Interestingly, a French Farmers Market *is* under discussion. Most of the objections to extending market use seem to come from the residents of Mendham House, who are to my certain knowledge, are no Johnny come latelys but True Locals.
It's sad that it seems to be all or nothing; facilities no market/market no facilities. Yes we do need facilities, a supermarket and some more shops to call our own, but without abandoning the instrinsic character of the area and forcing traders out. I didn't appreciate that the market was so dependent on local trade, I thought it was mainly antique dealers. The fact that it is on Friday is always going to limit leisure seekers.
My biggest fear is not that we won't get an infrastructure, but that we end up with All Bar One , Pizza Hut and all the other souless standardised formats.
I remember a couple of years ago going to Borough Market. I felt so sorry for some of the farm traders because it was so quiet that I bought some stuff to shove in the freezer!
Redevelopment of the fringes of Bermondsey Square and Tower Bridge Road such as the Jam Factory will inevitably impact on the market and passing trade. I can't see how development of the square is the answer. It seems that every valuable square inch is being fought over.
The solution has to be tidying up and improving the square and accommodating other uses or minimal low rise facilities.
The re-development does seem to have become a juggernaut. The thing is being planned to death, all with the very finest motives in mind. My summary of the stances is as follows:
1. The market traders want to be left in peace. Toilets which are open at 4am would be nice. A policeman to catch all the pickpockets would be nice. Van parking is absolutely vital for the traders and has been major source of friction for years. Closure of the rat-run through the square would be nice.
2. English Heritage dictums make this Scheduled Ancient Monument very expensive to develop. Basically, they don't want any digging, please.
3. The residents mostly want a modest scale of development that improves the local environment and amenity - a safe tree-lined square that is a focus for local activities. The nearby big apartment blocks need sound-proofing from the noise of the early morning market. Some residents are for and some against markets on other days of the week.
4. The council has woken up to the multi-million pound receipts from the sale of the lease and "planning gain". They have all sorts of baggage to carry around, like their need to provide lots of low-cost homes and their traffic, pollution and eco policies.
5. The developers' profit does not depend on the survival of the market, and they do seem to be trying to fit in with the planning department's wishes (though not the published brief). Remember that the council is their landlord as well as their planning authority. The developers are at risk of being shot to pieces in the cross-fire between the planners and the residents. Poor lambs.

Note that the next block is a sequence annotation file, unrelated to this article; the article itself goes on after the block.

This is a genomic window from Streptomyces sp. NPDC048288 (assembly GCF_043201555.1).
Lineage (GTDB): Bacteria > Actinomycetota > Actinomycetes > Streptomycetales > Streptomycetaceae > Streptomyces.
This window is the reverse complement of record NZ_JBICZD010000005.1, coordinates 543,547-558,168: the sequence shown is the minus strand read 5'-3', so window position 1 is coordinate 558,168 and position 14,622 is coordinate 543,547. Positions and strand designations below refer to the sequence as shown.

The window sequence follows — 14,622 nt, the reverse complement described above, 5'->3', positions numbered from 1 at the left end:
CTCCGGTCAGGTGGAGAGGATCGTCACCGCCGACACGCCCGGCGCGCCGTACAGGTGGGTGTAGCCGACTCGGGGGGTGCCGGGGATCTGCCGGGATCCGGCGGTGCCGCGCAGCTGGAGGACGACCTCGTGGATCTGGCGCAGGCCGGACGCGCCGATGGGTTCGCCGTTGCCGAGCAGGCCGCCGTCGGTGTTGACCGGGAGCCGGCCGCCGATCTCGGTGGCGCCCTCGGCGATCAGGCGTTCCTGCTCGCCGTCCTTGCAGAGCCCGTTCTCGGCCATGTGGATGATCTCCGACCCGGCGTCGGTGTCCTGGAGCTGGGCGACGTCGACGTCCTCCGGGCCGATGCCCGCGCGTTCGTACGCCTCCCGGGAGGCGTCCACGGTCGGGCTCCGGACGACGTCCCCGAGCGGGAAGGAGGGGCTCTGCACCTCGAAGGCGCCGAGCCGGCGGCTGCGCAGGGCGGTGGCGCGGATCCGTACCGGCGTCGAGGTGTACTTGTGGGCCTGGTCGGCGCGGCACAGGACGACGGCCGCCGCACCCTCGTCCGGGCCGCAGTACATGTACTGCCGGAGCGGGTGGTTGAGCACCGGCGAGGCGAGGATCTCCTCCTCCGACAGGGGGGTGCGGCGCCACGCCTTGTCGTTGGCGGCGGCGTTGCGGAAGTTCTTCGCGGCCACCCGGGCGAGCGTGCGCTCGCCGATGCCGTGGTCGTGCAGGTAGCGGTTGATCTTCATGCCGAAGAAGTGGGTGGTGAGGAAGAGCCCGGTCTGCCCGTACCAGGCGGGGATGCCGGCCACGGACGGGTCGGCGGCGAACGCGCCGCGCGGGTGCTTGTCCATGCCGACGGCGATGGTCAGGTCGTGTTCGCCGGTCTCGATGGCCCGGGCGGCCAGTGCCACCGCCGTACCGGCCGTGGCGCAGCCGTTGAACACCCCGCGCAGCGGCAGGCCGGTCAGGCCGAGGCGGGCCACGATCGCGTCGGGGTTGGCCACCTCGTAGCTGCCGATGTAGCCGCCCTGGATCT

I can't see what is so difficult about improving the square with paving, railings, seats, trees, parking, toilets and maybe an early-opening café or two. A cinema or theatre space would be great. Something to re-connect Bermondsey Street with the shops of Tower Bridge Road. Any other ideas?
I think the antiques market is unique and irreplaceable. I fear the worst for its future.
Plenty has been heard from local locals, but what about SE1 residents who live further afield? What do you want out of the re-development?
Tesco is a little too far to walk, which is what I would prefer to do and I had my wheel stolen when I cycled there. The produce is poor and the level of stock, especially salad/vegetables and bread after work hours unpredictable. Areas of empty shelves is commonplace. I often find food that is gone off or the pack damaged on the shelf. After several purchases I also wouldn't touch their standard ready made range. Wine isn't up to much either. The staff are unhelpful and apathetic on a good day, working there seems to interefere with their social life. I have often been approached by beggars and drunkards while I'm unloading my shopping wanting to take my trolley. I don't feel particularly safe in the outskirts of the car park. Its not where I want to spend my hard earned cash.
As for Safeways, I went there when I first moved here and was so depressed by the experience I never went back.